Blueberry (Vaccinium corymbosum)-Armillaria Root Rot


Cause Armillaria root rot, also known as shoestring root rot, is caused by a number of Armillaria species, most notably Armillaria mellea and Armillaria gallica. Other newly described species from the Pacific Northwest, such as A. ostoyae, may also be involved, but their pathogenicity on blueberry has not yet been proven. These are soilborne fungi that are capable of attacking many different plant hosts. They are most commonly found in forests and natural areas where they infect a variety of trees and shrubs. Therefore, the disease is most common in newly established blueberry fields that are planted on land recently cleared of native vegetation. The pathogen can also be unintentionally introduced to plantings in infested bark mulch.

The fungus mainly spreads from nearby infected trees and shrubs or from buried, infested woody debris to new blueberry plantings via rhizomorphs. Rhizomorphs are black shoestring-like or cord-like structures resembling roots that grow out from an infected plant into the soil until they encounter the roots of nearby host plant. In this manner, the pathogen can spread from an initial focal point to neighboring plants, thus forming "disease centers" within an otherwise healthy field of blueberries. Infection begins when blueberry roots come into contact with mycelia or rhizomorphs of the fungus. The rhizomorphs grow along the surface of the roots and then penetrate inwards where the pathogen kills the cambium and begins decaying the underlying wood. Once a host is infected, the fungus can survive for years by using the large woody roots and basal stems as a food source even after the host plant dies.

Spores from mushroom fruiting bodies could potentially be infectious if they come into contact with recently wounded sapwood, but most new infections occur primarily through contact of healthy blueberry roots with rhizomorphs.

Symptoms Initially, infected plants appear slow-growing and stunted. Leaves may be small, chlorotic, and turn red prematurely in late summer to early fall. The entire plant may be affected or only individual canes may exhibit symptoms of the disease. When stems become girdled, leaves turn yellow, wilt, and the plant eventually dies. Young plants may be killed within a few months.

Diagnostic white mycelial fans are produced under the bark near the root crown and on larger roots. Use a sharp knife to remove the bark where thick white mycelia can be observed growing between the innermost bark and the underlying sapwood. Rhizomorphs may also be evident as black shoestrings or cords that grow on the surface of the roots and lower stem extending outwards into the soil.

Yellowish-brown to brown mushrooms occasionally form around infected plants in the fall. The mushrooms grow in clumps and have a distinctive ring around the stalk.

Cultural control Maintain good plant health. Plants that experience stress from either too much water or too little are predisposed to infection.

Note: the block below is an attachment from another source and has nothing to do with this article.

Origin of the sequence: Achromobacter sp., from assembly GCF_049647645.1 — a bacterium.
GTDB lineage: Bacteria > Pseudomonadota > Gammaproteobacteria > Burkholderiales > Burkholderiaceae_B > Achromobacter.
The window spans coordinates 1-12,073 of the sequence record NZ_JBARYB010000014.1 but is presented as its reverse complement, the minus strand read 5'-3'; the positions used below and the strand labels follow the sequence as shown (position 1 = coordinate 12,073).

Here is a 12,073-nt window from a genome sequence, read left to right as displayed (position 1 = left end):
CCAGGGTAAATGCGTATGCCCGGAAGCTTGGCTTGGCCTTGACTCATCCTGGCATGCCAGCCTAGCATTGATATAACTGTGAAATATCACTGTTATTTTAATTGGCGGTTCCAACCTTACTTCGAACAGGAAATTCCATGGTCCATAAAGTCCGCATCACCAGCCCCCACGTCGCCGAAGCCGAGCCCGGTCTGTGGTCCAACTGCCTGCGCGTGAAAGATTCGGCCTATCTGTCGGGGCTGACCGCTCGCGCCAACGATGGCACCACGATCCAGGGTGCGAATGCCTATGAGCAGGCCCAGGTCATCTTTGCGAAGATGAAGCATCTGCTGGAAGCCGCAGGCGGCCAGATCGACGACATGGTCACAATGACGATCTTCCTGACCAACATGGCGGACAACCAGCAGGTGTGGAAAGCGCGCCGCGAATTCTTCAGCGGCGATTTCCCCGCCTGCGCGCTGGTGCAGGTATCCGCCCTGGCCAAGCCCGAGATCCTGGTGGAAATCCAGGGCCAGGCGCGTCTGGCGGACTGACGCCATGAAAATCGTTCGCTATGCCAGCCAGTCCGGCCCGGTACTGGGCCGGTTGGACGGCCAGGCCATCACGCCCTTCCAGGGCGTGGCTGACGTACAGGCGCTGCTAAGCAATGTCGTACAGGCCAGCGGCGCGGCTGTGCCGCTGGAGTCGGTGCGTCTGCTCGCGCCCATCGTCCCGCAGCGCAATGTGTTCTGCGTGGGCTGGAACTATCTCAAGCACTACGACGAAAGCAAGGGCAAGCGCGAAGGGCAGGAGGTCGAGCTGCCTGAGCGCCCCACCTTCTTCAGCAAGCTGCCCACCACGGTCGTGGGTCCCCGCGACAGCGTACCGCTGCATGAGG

• When clearing a new site of forest trees and shrubs or when clearing a site with infected plants (infection centers) there are several precautions to take.
    • Girdle large trees before removal to hasten decay of roots.
    • After removing aboveground vegetation, clear soil of stumps and large roots. Deep-rip the soil in more than one direction to bring large roots to the soil surface. If possible, remove all roots greater than 1-inch in diameter from the soil.
    • Burn all woody debris.
    • Leave this ground fallow at least 1 year or preferably 3 years.
  • Trenches lined with plastic sheeting may help if inoculum is from an adjacent stand.
  • If using drip irrigation, move drip-line emitters away from the crown and in between bushes after first year of planting.
  • Remove severely infected plants and destroy them, being careful to remove small roots from the soil. If practical, do not replant where infected plants have been removed.
  • In gardens, replant with resistant fruit species such as fig or pear (see the table "Plants Resistant or Susceptible to Armillaria Root Rot," in Section 3).

Chemical control Soil fumigation can also help reduce inoculum, but it is expensive and the site should be properly prepared to achieve optimal efficacy. Large roots and woody debris greater than 1-inch in diameter must be removed before fumigation occurs because chemical fumigants do not easily penetrate these materials and may leave a viable source of inoculum in the soil. In addition, soil fumigants are effective only to the depth that they are applied in the soil, so any inoculum remaining below the fumigation layer may reinfest the overlying soil once the fumigant has dissipated. Finally, plastic tarps, such as totally impermeable films (TIF) should be applied immediately after fumigation to help retain fumigants in the soil and increase efficacy.

Reference Baumgartner, K., and Rizzo, D.M. 2001. Distribution of Armillaria species in California. Mycologia 93:821-830.